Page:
If Fils-Aimé resisted her destiny as a solo artist for so long, it’s in large part because she preferred remaining in the shadows. Not because shy, but because discretion becomes her. “I started making music professionally with a friend who’s a filmmaker,” she says. “We founded a small company and I wrote music for her videos. I always felt more comfortable with the idea of composing, and not necessarily being a public figure.”

Even as a child she rejected the idea of having a career in music. While some would sell their souls – or their moms – to become stars, the Montréal singer has always feared celebrity. She’s the antithesis of an influencer or an “Insta-babe” turned singer. “I have to admit fame has always scared me,” she says. “There’s something about it that I find truly frightening. Right now it’s fine, there are a few people who know me, it’s totally manageable. It’s not like I’ve become a superstar, but sometimes I find it intense to have more attention than before, or more people who recognize me. It’s always bizarre for me.”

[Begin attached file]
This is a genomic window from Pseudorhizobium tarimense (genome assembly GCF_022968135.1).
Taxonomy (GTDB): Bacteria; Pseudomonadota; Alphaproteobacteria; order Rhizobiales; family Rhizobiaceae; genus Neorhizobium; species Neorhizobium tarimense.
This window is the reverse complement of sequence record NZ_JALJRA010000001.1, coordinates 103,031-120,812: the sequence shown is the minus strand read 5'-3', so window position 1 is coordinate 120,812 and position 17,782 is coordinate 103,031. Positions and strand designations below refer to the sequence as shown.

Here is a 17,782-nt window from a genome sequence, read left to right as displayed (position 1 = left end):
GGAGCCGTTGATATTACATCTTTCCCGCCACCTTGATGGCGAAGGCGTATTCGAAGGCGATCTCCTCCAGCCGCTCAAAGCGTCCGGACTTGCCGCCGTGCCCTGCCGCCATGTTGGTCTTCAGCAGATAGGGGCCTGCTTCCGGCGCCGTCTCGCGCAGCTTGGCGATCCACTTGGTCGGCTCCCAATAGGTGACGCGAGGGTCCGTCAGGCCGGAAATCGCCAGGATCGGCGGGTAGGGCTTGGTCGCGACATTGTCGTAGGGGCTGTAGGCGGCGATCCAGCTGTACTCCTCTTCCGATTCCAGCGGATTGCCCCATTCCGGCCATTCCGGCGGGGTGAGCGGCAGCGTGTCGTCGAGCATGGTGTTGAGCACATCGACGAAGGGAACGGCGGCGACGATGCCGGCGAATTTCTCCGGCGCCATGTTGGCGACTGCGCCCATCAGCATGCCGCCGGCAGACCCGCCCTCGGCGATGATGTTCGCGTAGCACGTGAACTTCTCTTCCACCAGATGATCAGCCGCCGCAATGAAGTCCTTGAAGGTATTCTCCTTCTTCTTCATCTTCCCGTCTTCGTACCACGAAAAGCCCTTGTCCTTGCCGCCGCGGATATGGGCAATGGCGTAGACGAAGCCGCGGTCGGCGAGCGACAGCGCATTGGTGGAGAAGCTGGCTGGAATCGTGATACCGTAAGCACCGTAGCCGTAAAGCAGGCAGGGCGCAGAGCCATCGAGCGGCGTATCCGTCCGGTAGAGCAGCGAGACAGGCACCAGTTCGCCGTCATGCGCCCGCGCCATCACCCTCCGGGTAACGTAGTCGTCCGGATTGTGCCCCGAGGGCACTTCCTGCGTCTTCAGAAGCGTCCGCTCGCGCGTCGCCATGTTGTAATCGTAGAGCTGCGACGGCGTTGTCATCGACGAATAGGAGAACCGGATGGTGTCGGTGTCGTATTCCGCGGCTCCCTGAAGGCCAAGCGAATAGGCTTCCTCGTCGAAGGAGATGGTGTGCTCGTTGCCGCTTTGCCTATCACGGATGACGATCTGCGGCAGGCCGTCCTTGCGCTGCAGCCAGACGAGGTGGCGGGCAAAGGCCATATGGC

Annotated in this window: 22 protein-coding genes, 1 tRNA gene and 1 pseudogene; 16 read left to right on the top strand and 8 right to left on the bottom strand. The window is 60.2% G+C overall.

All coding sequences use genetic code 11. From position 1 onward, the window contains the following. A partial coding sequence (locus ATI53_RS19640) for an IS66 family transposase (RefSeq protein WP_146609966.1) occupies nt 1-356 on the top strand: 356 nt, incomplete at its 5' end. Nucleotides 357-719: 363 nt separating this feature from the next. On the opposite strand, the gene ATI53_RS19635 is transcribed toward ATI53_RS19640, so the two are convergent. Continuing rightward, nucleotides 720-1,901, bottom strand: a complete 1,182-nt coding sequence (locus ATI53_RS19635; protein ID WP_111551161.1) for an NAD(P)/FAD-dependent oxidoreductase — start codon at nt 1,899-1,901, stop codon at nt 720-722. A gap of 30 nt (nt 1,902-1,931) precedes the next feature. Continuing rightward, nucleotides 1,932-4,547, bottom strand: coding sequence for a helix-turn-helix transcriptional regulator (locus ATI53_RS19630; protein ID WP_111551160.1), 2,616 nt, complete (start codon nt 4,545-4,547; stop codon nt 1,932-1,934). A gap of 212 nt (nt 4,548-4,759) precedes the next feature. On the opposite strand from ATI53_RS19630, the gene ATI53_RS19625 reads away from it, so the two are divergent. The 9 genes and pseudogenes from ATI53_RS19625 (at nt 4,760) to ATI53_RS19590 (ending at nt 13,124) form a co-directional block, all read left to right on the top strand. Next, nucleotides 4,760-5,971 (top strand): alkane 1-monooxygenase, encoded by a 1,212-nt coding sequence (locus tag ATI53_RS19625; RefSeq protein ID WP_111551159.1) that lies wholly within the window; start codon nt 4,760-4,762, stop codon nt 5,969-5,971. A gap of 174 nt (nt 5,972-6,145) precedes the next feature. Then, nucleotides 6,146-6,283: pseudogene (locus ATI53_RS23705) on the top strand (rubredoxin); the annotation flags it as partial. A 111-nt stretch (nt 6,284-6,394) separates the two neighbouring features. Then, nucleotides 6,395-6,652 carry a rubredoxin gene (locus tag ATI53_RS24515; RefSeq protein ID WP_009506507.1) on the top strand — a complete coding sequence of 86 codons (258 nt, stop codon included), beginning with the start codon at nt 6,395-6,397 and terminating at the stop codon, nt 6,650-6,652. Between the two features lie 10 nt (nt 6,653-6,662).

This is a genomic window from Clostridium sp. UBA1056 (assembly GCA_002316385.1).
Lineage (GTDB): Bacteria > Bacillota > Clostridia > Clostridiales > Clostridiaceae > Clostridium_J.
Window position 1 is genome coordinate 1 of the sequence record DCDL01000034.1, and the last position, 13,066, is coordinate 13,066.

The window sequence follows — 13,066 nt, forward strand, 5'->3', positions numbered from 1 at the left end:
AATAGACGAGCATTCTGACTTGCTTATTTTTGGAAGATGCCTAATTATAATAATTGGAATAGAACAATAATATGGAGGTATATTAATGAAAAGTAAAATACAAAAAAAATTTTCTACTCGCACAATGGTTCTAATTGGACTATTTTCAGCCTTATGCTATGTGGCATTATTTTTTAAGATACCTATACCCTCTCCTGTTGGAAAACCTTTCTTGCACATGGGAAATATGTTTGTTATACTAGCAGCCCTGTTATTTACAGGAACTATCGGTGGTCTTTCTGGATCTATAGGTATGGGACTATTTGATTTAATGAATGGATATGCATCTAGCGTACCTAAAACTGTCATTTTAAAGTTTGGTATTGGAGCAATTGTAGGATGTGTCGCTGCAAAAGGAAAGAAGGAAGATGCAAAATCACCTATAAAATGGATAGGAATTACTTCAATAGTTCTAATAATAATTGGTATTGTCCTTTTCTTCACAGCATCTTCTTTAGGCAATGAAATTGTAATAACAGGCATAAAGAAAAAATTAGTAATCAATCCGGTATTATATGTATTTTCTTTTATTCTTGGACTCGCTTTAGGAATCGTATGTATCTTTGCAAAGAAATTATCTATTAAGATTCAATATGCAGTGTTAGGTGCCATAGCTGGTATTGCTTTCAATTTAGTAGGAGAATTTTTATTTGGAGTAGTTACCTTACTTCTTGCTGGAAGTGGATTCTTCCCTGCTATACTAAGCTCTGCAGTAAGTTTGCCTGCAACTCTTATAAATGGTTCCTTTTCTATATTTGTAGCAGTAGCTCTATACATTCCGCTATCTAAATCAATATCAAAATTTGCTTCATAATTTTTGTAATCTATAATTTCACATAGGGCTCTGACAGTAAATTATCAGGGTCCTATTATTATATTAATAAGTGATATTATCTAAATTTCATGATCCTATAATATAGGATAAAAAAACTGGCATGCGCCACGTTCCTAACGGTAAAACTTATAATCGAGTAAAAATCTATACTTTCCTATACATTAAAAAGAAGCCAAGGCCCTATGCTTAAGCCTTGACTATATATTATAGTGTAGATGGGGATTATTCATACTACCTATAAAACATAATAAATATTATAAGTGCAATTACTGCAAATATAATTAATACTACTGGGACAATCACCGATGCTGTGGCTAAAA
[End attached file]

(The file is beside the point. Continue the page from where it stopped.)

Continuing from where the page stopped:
Her current wave of success wasn’t part of the original plan. In fact, Fils-Aimé’s participation in La Voix (the Québec franchise of The Voice televised singing competition) was prompted by a researcher who found her most obscure recordings online and convinced her to give it a go. “I was really expecting to stay underground, to interest only a few niche radio stations, very, very specialized,” she says. “I would’ve been fine to remain a more obscure artist, but in the end, I’m not going to turn my back on the fact that there are more people interested in what I do than I expected; I’m grateful for that. It allows me to reach more people, and do them some good.”